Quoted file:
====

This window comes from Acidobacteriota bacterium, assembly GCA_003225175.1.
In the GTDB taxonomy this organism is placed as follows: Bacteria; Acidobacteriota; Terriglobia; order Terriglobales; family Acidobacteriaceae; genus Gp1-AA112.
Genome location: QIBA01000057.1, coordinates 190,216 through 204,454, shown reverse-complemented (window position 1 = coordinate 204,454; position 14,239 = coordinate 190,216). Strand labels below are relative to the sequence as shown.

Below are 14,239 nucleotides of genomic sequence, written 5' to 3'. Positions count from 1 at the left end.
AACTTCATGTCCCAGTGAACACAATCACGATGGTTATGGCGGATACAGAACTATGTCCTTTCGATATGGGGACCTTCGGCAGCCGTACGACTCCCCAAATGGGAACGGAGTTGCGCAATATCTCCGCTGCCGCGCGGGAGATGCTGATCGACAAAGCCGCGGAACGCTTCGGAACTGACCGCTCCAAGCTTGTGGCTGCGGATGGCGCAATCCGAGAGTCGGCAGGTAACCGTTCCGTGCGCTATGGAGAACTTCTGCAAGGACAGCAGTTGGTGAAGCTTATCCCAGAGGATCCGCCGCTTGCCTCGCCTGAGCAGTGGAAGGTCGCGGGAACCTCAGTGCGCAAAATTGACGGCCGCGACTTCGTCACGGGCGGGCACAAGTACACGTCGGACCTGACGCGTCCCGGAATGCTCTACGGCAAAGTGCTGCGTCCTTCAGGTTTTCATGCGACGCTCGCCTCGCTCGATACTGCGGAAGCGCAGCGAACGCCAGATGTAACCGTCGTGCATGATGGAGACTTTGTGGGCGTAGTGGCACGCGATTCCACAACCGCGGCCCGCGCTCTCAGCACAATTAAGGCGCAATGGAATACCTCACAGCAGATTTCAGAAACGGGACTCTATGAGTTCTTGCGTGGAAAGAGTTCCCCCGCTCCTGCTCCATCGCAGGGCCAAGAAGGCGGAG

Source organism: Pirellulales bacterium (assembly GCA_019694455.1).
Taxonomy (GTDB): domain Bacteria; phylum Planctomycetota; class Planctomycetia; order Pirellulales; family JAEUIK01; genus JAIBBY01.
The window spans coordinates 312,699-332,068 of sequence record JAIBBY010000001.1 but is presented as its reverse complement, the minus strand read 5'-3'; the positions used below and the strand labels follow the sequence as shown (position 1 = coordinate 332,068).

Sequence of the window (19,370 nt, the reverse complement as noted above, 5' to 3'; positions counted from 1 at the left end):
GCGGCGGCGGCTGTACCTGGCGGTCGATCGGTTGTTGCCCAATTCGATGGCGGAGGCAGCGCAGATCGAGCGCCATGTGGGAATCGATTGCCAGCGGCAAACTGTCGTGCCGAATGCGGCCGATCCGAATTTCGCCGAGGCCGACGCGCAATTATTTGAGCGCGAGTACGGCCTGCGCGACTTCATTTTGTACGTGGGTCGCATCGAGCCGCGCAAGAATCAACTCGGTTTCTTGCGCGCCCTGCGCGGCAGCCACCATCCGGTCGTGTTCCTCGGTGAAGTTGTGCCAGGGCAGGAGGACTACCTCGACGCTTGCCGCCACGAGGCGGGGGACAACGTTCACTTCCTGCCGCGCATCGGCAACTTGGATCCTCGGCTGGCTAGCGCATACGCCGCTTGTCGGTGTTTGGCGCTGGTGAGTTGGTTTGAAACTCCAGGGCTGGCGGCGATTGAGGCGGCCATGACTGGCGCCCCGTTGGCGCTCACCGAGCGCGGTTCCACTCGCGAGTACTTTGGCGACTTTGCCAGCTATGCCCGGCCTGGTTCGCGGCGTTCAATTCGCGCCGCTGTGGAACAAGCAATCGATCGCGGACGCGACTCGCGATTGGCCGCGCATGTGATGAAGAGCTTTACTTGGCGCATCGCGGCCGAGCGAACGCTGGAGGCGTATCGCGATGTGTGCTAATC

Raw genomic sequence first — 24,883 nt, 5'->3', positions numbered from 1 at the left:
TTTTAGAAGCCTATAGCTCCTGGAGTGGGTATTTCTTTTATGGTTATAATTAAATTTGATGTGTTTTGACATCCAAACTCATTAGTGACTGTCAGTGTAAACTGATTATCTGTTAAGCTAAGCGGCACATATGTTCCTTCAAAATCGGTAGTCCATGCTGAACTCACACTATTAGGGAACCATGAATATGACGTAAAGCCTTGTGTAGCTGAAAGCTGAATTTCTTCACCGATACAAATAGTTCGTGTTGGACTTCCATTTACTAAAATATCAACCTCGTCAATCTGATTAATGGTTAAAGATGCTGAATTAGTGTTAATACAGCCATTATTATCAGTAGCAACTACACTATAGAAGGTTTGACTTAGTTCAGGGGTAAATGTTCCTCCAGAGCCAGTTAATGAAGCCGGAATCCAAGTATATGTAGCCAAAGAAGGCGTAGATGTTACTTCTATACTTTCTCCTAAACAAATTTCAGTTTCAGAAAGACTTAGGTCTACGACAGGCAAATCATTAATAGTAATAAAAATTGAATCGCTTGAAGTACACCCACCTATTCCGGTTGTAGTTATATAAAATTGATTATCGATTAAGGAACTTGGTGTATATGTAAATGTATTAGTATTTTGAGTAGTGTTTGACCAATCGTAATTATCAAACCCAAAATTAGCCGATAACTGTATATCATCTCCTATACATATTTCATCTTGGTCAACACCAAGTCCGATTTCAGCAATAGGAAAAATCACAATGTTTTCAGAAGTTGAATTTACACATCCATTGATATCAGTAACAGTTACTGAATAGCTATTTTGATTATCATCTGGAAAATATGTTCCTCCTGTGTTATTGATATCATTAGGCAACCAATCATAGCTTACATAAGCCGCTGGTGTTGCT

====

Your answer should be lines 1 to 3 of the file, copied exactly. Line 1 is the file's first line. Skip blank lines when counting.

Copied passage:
This window comes from Acidobacteriota bacterium, assembly GCA_003225175.1.
In the GTDB taxonomy this organism is placed as follows: Bacteria; Acidobacteriota; Terriglobia; order Terriglobales; family Acidobacteriaceae; genus Gp1-AA112.
Genome location: QIBA01000057.1, coordinates 190,216 through 204,454, shown reverse-complemented (window position 1 = coordinate 204,454; position 14,239 = coordinate 190,216). Strand labels below are relative to the sequence as shown.